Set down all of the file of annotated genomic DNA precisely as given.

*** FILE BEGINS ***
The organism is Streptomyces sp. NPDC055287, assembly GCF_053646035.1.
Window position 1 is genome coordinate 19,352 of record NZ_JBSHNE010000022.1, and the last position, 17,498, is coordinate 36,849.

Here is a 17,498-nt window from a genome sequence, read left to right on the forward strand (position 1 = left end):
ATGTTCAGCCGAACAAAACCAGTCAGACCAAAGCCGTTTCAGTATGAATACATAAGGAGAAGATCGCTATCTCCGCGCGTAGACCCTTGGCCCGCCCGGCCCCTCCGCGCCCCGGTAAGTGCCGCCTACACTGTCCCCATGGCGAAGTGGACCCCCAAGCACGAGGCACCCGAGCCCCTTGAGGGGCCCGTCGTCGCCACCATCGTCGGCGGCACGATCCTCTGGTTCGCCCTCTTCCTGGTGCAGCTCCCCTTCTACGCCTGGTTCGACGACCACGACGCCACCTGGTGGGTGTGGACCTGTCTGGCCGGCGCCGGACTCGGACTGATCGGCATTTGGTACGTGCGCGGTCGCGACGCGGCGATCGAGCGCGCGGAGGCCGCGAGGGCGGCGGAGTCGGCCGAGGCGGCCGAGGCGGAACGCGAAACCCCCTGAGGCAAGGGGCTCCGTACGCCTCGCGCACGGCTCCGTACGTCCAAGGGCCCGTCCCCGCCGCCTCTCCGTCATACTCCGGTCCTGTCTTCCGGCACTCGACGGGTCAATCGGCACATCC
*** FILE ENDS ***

The organism is Streptomyces sp. NPDC055287, assembly GCF_053646035.1.
Window position 1 is genome coordinate 19,352 of record NZ_JBSHNE010000022.1, and the last position, 17,498, is coordinate 36,849.

Here is a 17,498-nt window from a genome sequence, read left to right on the forward strand (position 1 = left end):
ATGTTCAGCCGAACAAAACCAGTCAGACCAAAGCCGTTTCAGTATGAATACATAAGGAGAAGATCGCTATCTCCGCGCGTAGACCCTTGGCCCGCCCGGCCCCTCCGCGCCCCGGTAAGTGCCGCCTACACTGTCCCCATGGCGAAGTGGACCCCCAAGCACGAGGCACCCGAGCCCCTTGAGGGGCCCGTCGTCGCCACCATCGTCGGCGGCACGATCCTCTGGTTCGCCCTCTTCCTGGTGCAGCTCCCCTTCTACGCCTGGTTCGACGACCACGACGCCACCTGGTGGGTGTGGACCTGTCTGGCCGGCGCCGGACTCGGACTGATCGGCATTTGGTACGTGCGCGGTCGCGACGCGGCGATCGAGCGCGCGGAGGCCGCGAGGGCGGCGGAGTCGGCCGAGGCGGCCGAGGCGGAACGCGAAACCCCCTGAGGCAAGGGGCTCCGTACGCCTCGCGCACGGCTCCGTACGTCCAAGGGCCCGTCCCCGCCGCCTCTCCGTCATACTCCGGTCCTGTCTTCCGGCACTCGACGGGTCAATCGGCACATCC